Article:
Usually you do not want fungi in the walls of your home. But Ecovative is building a home in which having fungi in the walls is the entire point. The “Mushroom Tiny House” will use mycelium (the mass of threadlike “roots” that mushrooms use to take in nutrition) for insulation.
According to Inhabitat, this stuff is basically asbestos except that it’s not bad for the planet, won’t give you cancer, and is related to something you might put on a pizza:
Once it’s done growing, this mushroom insulation will continue to dry over the course of a month forming an airtight seal and excellent thermal protection. According to Ecovative, it will also be affordable, fire resistant and will have low or no VOCs. In addition to naturally-grown insulation, the house will also have ceiling tiles made of mushroom material.
So, basically the next best thing to being a Smurf and living in a toadstool.
Also, according to Inhabitat, you can eat the insulation. It will taste bad. But it won’t kill you. And really, all we’ve ever wanted is to live in a house you can theoretically eat.
First the bad news: The “safest” herbicide in the history of science may be harming us in ways we’re just beginning to understand. And now for the really bad news: Because too much is never enough, the Environmental Protection Agency just raised the allowable limits for how much of that chemical can remain on the food we eat, and the crops we feed to animals – many of which end up on our plates as well. If you haven’t guessed its identity yet, it’s Monsanto’s RoundUp, a powerful weed killer.
The EPA and Monsanto are apparently hoping that no one notices the recent rule change – or, if we do notice, that we respond with a collective shrug. But that, my friends, would be a mistake. While RoundUp may truly be the “safest” pesticide ever invented, that isn’t quite the same as “safe.” It just may be that RoundUp represents a hitherto unrecognized threat to our health — not because of what it does to our bodies, but because of what it does to our “internal ecology,” a.k.a. our “microbiome.”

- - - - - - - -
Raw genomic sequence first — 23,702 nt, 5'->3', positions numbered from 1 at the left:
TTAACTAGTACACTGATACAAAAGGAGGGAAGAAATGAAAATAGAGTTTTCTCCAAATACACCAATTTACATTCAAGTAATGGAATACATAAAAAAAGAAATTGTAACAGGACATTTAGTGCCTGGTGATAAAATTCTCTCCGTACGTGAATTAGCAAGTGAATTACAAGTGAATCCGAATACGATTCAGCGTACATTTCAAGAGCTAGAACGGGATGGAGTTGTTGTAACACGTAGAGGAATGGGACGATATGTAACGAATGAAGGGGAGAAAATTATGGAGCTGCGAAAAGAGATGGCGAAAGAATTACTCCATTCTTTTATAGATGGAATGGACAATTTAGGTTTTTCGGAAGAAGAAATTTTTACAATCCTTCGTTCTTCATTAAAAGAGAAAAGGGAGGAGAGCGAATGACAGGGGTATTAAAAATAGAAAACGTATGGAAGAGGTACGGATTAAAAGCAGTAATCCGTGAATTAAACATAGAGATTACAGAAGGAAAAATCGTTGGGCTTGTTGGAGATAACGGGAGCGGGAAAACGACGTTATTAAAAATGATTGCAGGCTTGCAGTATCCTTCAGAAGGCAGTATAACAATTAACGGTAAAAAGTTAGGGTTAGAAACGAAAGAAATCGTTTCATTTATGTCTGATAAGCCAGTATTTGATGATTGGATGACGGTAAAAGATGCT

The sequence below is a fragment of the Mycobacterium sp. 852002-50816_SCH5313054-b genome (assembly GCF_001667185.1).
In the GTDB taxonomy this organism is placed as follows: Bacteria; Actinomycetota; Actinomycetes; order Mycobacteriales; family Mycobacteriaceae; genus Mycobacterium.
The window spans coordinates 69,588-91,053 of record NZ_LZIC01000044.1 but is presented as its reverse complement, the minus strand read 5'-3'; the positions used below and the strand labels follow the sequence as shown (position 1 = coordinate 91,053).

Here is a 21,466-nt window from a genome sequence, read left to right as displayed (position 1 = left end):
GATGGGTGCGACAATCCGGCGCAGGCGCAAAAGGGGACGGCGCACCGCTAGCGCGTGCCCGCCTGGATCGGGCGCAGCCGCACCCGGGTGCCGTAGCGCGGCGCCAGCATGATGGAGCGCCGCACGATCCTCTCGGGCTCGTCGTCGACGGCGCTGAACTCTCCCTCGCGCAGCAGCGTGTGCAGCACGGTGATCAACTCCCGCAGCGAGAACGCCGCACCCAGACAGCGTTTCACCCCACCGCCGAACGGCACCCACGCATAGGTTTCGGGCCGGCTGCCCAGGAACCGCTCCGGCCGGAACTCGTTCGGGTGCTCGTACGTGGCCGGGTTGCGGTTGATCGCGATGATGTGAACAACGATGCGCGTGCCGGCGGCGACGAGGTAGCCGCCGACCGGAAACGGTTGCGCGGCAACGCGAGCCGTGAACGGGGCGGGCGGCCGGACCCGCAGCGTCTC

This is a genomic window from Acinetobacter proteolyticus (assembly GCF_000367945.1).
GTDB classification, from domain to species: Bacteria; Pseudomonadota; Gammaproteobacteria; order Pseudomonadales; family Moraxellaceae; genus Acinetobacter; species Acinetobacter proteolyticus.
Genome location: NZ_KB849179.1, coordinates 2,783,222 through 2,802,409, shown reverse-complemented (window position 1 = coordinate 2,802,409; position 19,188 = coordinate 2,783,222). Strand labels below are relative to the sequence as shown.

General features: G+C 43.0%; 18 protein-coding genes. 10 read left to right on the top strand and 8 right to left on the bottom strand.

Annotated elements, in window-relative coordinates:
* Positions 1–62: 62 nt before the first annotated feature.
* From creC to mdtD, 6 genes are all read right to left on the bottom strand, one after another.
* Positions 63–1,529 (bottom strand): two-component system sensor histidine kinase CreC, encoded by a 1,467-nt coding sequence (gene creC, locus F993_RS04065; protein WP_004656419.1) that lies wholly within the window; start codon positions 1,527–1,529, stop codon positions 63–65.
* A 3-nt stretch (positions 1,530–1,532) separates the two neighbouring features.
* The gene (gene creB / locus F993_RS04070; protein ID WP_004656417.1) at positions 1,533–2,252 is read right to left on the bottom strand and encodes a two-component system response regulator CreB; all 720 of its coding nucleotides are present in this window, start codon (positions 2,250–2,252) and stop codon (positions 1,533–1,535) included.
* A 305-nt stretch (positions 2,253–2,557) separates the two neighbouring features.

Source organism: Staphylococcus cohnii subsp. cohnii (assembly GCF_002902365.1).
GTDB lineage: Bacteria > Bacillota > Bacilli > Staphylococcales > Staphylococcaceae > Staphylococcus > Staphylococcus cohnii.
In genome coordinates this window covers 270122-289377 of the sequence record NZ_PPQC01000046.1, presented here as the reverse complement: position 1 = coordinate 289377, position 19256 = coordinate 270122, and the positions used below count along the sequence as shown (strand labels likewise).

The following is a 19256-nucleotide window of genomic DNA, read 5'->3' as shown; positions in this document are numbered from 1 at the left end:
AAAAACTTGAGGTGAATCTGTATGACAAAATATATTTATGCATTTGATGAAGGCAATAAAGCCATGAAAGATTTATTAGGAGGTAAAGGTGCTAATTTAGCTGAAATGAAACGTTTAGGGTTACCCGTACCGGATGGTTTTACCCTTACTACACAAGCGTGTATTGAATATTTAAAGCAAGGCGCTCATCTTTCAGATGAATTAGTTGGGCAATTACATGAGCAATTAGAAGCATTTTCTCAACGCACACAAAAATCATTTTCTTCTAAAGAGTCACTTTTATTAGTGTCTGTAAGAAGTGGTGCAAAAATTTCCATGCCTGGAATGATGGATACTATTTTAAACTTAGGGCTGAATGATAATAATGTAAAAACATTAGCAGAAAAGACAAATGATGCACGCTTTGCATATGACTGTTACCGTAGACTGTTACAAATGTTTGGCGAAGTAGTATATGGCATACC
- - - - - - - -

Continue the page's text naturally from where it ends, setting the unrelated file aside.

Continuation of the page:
As Michael Pollan deftly catalogued in his must-read cover story in the most recent New York Times Magazine, scientists are just beginning to explore the inner reaches of our bodies to understand how our microbiome affects our health. Nonetheless, there are some growing signs that RoundUp might be the last thing you want in there.
Monsanto would, of course, disagree. The common claim is that RoundUp’s active ingredient, glyphosate, is less toxic than aspirin. How can one of the most effective broad-spectrum herbicides in the history of humankind be less toxic than aspirin?
I’m glad you asked. For two reasons. First, because glyphosate isn’t well absorbed by our digestive tract: 98 percent of it passes right through us. And second, because its “mode of action” involves a biochemical process that is specific to plants. (For the budding chemists among you, it disrupts the metabolic process known as “the shikimate pathway,” which humans do not have.)
Now, the actual safety and environmental effects of RoundUp are the subject of some dispute. It gets into waterways and may affect aquatic plants. New research has implicated it in the catastrophic loss of amphibians. Even the U.S. Department of Agriculture has evidence, which it downplays, that RoundUp may damage soil through its impact on beneficial soil microbes and interfere with the growth of plants, including RoundUpReady varieties that have been genetically engineered to resist the herbicide. And there’s the controversial claim by a Purdue University plant pathologist that RoundUp has caused an increase in miscarriage and infertility in livestock.
There are studies that show glyphosate is toxic to human placental cells, but you’re unlikely to run into high enough concentrations to show those effects — unless you’re a farmworker. A study of Berlin residents meanwhile found glyphosate levels in human urine that exceeded Germany’s safe drinking water limits [PDF].
While it’s true that glyphosate the chemical has been the subject of much scientific analysis, it’s also true that farmers don’t use pure glyphosate. They use RoundUp on their fields — and RoundUp is a product with other “inactive” chemical ingredients. And there is increasing evidence that RoundUp as a product is far more toxic than glyphosate on its own because the ingredients interact in troubling ways.
All of which to say that there’s isn’t really a good health argument in favor of increasing Americans’ exposure to the chemical. There are, however, some pretty compelling reasons not to – and that’s where your microbiome comes into the picture. Even if we aren’t absorbing all the RoundUp that’s on the food we eat, we are certainly exposing the residents of our digestive tract to it. And here’s the funny thing. While we don’t have the metabolic process that RoundUp disrupts, many microbes do.
So, in short, we may be dousing our interior landscapes with a potent and effective intestinal flora herbicide. Oopsie.
Researchers are only now beginning to explore this idea. There is new research out of Germany that establishes that glyphosate kills many species of beneficial animal gut bacteria while not affecting more harmful gut bacteria, like E coli and the bacteria that causes botulism, which is apparently at epidemic levels in cattle. And it’s not a stretch to say that it likely has a similar effect on the versions of those bacteria that have colonized us.